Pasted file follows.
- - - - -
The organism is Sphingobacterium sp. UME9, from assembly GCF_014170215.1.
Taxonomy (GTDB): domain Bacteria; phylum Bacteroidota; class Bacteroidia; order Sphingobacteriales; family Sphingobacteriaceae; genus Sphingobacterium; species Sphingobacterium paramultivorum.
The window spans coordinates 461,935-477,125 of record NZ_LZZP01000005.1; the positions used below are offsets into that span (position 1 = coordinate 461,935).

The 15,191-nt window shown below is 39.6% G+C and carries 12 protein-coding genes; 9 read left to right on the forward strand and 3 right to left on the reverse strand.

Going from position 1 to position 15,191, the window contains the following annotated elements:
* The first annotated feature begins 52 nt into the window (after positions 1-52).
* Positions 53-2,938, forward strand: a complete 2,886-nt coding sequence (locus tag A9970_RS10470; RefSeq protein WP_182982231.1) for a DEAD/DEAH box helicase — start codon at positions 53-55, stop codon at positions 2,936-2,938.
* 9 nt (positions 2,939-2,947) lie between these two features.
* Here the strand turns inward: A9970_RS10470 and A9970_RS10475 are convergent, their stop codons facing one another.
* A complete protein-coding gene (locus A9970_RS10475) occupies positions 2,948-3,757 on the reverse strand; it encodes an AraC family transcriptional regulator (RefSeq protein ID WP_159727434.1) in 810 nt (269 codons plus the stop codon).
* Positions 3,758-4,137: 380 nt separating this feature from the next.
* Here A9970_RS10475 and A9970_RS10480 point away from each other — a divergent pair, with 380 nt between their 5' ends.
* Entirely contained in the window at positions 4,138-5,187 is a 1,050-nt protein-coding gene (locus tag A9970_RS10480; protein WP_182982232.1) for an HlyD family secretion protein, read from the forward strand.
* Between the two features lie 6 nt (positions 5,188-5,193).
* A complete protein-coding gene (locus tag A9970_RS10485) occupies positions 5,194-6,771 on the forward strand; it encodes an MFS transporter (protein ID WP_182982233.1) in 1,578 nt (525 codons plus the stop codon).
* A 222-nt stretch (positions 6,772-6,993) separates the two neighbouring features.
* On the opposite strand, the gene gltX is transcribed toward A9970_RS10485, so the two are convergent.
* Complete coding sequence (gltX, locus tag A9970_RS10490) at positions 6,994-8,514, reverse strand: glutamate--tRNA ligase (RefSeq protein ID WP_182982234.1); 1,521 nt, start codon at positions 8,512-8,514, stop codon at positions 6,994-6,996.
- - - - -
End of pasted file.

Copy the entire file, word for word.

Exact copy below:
The organism is Sphingobacterium sp. UME9, from assembly GCF_014170215.1.
Taxonomy (GTDB): domain Bacteria; phylum Bacteroidota; class Bacteroidia; order Sphingobacteriales; family Sphingobacteriaceae; genus Sphingobacterium; species Sphingobacterium paramultivorum.
The window spans coordinates 461,935-477,125 of record NZ_LZZP01000005.1; the positions used below are offsets into that span (position 1 = coordinate 461,935).

The 15,191-nt window shown below is 39.6% G+C and carries 12 protein-coding genes; 9 read left to right on the forward strand and 3 right to left on the reverse strand.

Going from position 1 to position 15,191, the window contains the following annotated elements:
* The first annotated feature begins 52 nt into the window (after positions 1-52).
* Positions 53-2,938, forward strand: a complete 2,886-nt coding sequence (locus tag A9970_RS10470; RefSeq protein WP_182982231.1) for a DEAD/DEAH box helicase — start codon at positions 53-55, stop codon at positions 2,936-2,938.
* 9 nt (positions 2,939-2,947) lie between these two features.
* Here the strand turns inward: A9970_RS10470 and A9970_RS10475 are convergent, their stop codons facing one another.
* A complete protein-coding gene (locus A9970_RS10475) occupies positions 2,948-3,757 on the reverse strand; it encodes an AraC family transcriptional regulator (RefSeq protein ID WP_159727434.1) in 810 nt (269 codons plus the stop codon).
* Positions 3,758-4,137: 380 nt separating this feature from the next.
* Here A9970_RS10475 and A9970_RS10480 point away from each other — a divergent pair, with 380 nt between their 5' ends.
* Entirely contained in the window at positions 4,138-5,187 is a 1,050-nt protein-coding gene (locus tag A9970_RS10480; protein WP_182982232.1) for an HlyD family secretion protein, read from the forward strand.
* Between the two features lie 6 nt (positions 5,188-5,193).
* A complete protein-coding gene (locus tag A9970_RS10485) occupies positions 5,194-6,771 on the forward strand; it encodes an MFS transporter (protein ID WP_182982233.1) in 1,578 nt (525 codons plus the stop codon).
* A 222-nt stretch (positions 6,772-6,993) separates the two neighbouring features.
* On the opposite strand, the gene gltX is transcribed toward A9970_RS10485, so the two are convergent.
* Complete coding sequence (gltX, locus tag A9970_RS10490) at positions 6,994-8,514, reverse strand: glutamate--tRNA ligase (RefSeq protein ID WP_182982234.1); 1,521 nt, start codon at positions 8,512-8,514, stop codon at positions 6,994-6,996.